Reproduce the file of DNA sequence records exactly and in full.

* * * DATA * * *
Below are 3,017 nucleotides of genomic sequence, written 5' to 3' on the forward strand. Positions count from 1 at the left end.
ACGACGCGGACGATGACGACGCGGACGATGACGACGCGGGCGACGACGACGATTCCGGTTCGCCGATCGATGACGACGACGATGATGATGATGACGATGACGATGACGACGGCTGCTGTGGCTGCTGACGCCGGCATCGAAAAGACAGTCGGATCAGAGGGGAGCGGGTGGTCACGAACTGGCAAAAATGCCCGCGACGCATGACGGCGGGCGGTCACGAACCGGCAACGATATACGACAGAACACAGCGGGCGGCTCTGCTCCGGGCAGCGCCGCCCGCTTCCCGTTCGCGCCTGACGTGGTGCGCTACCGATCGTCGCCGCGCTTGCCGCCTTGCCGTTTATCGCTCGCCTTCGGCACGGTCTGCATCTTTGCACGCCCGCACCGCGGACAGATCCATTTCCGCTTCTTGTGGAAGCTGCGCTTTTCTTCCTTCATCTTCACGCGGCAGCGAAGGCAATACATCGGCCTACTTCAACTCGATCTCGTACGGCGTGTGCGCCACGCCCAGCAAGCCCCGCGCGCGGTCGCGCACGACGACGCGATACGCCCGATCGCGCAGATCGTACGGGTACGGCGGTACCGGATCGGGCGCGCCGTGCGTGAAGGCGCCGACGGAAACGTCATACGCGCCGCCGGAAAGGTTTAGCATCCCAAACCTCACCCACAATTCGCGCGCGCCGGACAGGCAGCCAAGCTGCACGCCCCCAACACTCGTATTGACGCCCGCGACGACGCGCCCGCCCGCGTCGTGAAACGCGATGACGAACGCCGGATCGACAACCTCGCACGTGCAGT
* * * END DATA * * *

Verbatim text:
Below are 3,017 nucleotides of genomic sequence, written 5' to 3' on the forward strand. Positions count from 1 at the left end.
ACGACGCGGACGATGACGACGCGGACGATGACGACGCGGGCGACGACGACGATTCCGGTTCGCCGATCGATGACGACGACGATGATGATGATGACGATGACGATGACGACGGCTGCTGTGGCTGCTGACGCCGGCATCGAAAAGACAGTCGGATCAGAGGGGAGCGGGTGGTCACGAACTGGCAAAAATGCCCGCGACGCATGACGGCGGGCGGTCACGAACCGGCAACGATATACGACAGAACACAGCGGGCGGCTCTGCTCCGGGCAGCGCCGCCCGCTTCCCGTTCGCGCCTGACGTGGTGCGCTACCGATCGTCGCCGCGCTTGCCGCCTTGCCGTTTATCGCTCGCCTTCGGCACGGTCTGCATCTTTGCACGCCCGCACCGCGGACAGATCCATTTCCGCTTCTTGTGGAAGCTGCGCTTTTCTTCCTTCATCTTCACGCGGCAGCGAAGGCAATACATCGGCCTACTTCAACTCGATCTCGTACGGCGTGTGCGCCACGCCCAGCAAGCCCCGCGCGCGGTCGCGCACGACGACGCGATACGCCCGATCGCGCAGATCGTACGGGTACGGCGGTACCGGATCGGGCGCGCCGTGCGTGAAGGCGCCGACGGAAACGTCATACGCGCCGCCGGAAAGGTTTAGCATCCCAAACCTCACCCACAATTCGCGCGCGCCGGACAGGCAGCCAAGCTGCACGCCCCCAACACTCGTATTGACGCCCGCGACGACGCGCCCGCCCGCGTCGTGAAACGCGATGACGAACGCCGGATCGACAACCTCGCACGTGCAGT